My sister, Megan Duncanson, a successful artist, recently moved herself and her entire studio to Miami to begin a new chapter in her life. See her inspiring blog post on the subject here: http://www.madartdesigns.com/blog/irma-and-life-lessons-live-your-best-life
As anyone in touch with the news is aware, Irma, the record breaking Category 5 hurricane, is taking direct aim at Miami after decimating various islands. (Wendy, I've been thinking about you and hoping and praying that you and your loved ones are safe. If you are, please comment and let me know!) Megan had to evacuate, leaving almost everything she possesses behind. She'll be coming up to Alaska to be with us as we wait to see what happens. Foruntately, or unfortunately, she is no stranger to hurricane force winds as this latest post From the Dairy Crate of old school newspapers and items from our childhood shows.
Our youngest brother Christopher did this drawing of the old pilings from the burned out cannery where we lived, showing the storm surge and wind from a particularly memorable winter storm that my brothers called "Hurricane Union Bay." (We lived on the shores of Union Bay in a very exposed location.) In Chris' words:
"Hurricane Union Bay/blew us away/and we began to fly/away with the wind/and then we began to cry/as we went up very high."
In the far right corner you can see family members being blown away by the winds, metaphorically if not literally.
Here's my coverage of the same storm (I was apparently addicted to exclamation points, big words, and broad irony at the time) for the Meyers Chuck School Gazette circa 1984:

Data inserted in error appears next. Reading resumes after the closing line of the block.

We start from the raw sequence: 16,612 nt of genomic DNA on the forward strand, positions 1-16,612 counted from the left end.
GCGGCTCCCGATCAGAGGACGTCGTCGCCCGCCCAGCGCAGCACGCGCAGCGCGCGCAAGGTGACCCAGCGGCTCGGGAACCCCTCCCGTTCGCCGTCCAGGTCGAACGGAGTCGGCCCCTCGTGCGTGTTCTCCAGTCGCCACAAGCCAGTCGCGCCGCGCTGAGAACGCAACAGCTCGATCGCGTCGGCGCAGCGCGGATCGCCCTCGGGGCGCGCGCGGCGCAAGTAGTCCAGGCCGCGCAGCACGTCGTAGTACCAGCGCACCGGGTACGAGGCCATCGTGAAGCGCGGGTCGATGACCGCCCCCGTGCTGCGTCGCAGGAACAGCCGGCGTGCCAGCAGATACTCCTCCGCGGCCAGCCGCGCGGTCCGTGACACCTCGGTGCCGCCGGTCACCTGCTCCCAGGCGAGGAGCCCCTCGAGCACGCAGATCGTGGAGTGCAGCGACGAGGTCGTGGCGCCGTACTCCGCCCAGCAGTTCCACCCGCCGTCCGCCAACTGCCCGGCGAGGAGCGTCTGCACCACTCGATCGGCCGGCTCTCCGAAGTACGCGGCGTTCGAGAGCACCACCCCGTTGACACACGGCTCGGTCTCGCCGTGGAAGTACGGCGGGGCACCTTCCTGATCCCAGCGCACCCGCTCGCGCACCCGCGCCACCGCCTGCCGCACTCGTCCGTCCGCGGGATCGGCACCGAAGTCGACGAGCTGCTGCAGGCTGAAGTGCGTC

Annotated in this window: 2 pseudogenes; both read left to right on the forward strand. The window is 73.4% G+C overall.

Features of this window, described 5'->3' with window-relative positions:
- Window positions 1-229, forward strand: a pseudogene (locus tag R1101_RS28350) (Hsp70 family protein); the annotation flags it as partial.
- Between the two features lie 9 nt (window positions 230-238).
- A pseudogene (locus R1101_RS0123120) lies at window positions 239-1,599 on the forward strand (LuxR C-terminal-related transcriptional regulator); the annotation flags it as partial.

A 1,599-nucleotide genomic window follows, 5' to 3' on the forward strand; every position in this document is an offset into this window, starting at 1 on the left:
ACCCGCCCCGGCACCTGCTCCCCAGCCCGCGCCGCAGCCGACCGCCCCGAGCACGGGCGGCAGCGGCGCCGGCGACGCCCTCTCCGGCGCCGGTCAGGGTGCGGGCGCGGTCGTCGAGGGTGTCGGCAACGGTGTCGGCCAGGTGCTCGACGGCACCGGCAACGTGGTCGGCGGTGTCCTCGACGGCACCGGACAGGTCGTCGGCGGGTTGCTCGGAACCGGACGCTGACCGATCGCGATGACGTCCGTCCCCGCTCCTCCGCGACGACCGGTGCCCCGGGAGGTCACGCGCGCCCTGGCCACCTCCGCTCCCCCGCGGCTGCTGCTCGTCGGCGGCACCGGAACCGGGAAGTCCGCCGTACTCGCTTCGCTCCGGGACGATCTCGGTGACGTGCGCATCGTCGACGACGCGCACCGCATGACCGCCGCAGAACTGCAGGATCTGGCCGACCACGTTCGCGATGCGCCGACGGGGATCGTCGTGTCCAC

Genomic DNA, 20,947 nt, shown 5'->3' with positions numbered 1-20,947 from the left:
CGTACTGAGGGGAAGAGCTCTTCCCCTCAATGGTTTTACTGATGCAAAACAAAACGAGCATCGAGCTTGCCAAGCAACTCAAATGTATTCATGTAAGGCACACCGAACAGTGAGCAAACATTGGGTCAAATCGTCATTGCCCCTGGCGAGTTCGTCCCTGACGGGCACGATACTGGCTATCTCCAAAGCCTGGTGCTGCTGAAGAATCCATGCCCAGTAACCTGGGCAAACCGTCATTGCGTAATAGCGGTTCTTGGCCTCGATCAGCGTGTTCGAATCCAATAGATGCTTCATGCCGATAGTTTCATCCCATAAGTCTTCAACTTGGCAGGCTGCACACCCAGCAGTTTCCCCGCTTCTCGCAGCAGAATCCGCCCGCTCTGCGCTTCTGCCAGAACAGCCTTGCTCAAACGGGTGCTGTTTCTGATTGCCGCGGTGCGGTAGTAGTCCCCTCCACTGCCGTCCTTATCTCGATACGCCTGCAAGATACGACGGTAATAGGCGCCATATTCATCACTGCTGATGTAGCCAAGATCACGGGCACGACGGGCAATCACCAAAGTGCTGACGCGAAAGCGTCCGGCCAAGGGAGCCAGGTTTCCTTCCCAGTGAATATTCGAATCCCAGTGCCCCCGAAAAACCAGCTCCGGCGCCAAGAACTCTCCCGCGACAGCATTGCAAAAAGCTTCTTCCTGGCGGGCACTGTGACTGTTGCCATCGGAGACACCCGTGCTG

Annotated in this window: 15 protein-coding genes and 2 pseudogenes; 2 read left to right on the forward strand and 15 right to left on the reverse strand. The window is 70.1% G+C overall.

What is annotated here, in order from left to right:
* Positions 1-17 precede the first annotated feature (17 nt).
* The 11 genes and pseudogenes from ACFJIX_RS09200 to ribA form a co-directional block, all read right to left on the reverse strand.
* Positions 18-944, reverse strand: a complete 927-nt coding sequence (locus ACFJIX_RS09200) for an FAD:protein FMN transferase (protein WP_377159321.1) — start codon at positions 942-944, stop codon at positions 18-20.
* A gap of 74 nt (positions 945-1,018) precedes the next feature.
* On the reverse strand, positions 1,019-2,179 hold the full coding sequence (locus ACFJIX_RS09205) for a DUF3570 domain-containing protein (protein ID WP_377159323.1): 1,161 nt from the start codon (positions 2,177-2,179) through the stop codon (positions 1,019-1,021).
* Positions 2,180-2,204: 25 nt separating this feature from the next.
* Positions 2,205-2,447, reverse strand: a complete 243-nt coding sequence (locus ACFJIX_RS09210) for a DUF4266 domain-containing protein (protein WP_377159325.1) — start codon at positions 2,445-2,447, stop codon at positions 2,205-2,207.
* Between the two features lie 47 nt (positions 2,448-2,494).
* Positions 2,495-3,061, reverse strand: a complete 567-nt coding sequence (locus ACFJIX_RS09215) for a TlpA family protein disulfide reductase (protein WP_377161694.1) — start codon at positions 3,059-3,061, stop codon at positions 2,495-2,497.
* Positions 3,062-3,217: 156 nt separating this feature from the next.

"The storm that struck Meyers Chuck and surrounding areas was a screamer all right! It didn't raise any roofs but it did raise a lot of hair.
"Meyers Chuck seems to have come through okay, what with only gusts up to 70 or more and a 19 ft tide! It seems that quite a few people were afraid their houses were going to float--houses that aren't supposed to float.
"I feel pretty sorry for anyone who stayed at their boats that night! Lots of people had an enjoyable time concerning docks and other floating objects (and some that weren't supposed to float) during the rather high tides and gusty winds.
"Unfortunately one of the out-lying areas that can easily be reached by a skiff, known as Union Bay (or unofficially as "Fools Paradise") has had a few problems.
"During the night there was a loud snap and the Neilson's floathouse was floating free of its imprisoning bonds. It seems as if their sawmill deck finally rebelled and it, too, has caused some vexation to the inhabitants of Union Bay.
"Otherwise our local storm was quite tame compared to the rest of the state. You'll have to find out about that on the News."
Another reporter, in first grade by the name of Josh, also contributed to the storm coverage with the following article:
"Steve Peavy lost his skiff. They looked for it during the night. It was stormy and rainy."
While we have never suffered the kinds of winds that people suffered from Harvey, or now Irma, I feel for all who have suffered through a high wind storm. Hold fast and don't give up.
Clockwise: Clarence Strait with the mountains of Prince of Wales Island towering above it; my brother Robin's floating cabin; my first floathouse, formerly our childhood homeschool before it was winched off land and onto a float.
NOTE: Since my sister will be staying with me in the coming days, and it's through her stable signal in Florida that my blog is normally posted, it may be a while before I can put up another blog post.
If you need more Alaska For Real in the interim, my column appears at www.capitalcityweekly.com every other Wednesday. My next column is titled "Floathouse Living" and comes out September 13, 2017.
For all of my columns Google: Tara Neilson Juneau Empire.
Tara Neilson (ADOW)